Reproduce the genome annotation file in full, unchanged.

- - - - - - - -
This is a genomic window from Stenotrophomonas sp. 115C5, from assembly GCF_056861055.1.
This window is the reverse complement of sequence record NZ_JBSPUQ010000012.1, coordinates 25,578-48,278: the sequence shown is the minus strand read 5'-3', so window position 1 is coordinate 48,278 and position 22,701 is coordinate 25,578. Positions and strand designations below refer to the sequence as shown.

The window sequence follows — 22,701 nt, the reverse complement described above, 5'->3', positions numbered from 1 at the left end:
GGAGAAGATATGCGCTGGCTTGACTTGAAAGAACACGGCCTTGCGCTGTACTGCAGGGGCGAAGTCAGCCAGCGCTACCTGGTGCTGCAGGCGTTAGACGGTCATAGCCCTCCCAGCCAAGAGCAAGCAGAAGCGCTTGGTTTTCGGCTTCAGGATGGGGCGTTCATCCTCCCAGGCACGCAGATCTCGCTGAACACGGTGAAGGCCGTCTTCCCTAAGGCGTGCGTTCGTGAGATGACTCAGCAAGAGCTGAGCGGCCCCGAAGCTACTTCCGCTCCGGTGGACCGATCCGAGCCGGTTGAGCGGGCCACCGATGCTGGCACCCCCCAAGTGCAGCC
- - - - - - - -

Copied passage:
This is a genomic window from Stenotrophomonas sp. 115C5, from assembly GCF_056861055.1.
This window is the reverse complement of sequence record NZ_JBSPUQ010000012.1, coordinates 25,578-48,278: the sequence shown is the minus strand read 5'-3', so window position 1 is coordinate 48,278 and position 22,701 is coordinate 25,578. Positions and strand designations below refer to the sequence as shown.

The window sequence follows — 22,701 nt, the reverse complement described above, 5'->3', positions numbered from 1 at the left end:
GGAGAAGATATGCGCTGGCTTGACTTGAAAGAACACGGCCTTGCGCTGTACTGCAGGGGCGAAGTCAGCCAGCGCTACCTGGTGCTGCAGGCGTTAGACGGTCATAGCCCTCCCAGCCAAGAGCAAGCAGAAGCGCTTGGTTTTCGGCTTCAGGATGGGGCGTTCATCCTCCCAGGCACGCAGATCTCGCTGAACACGGTGAAGGCCGTCTTCCCTAAGGCGTGCGTTCGTGAGATGACTCAGCAAGAGCTGAGCGGCCCCGAAGCTACTTCCGCTCCGGTGGACCGATCCGAGCCGGTTGAGCGGGCCACCGATGCTGGCACCCCCCAAGTGCAGCC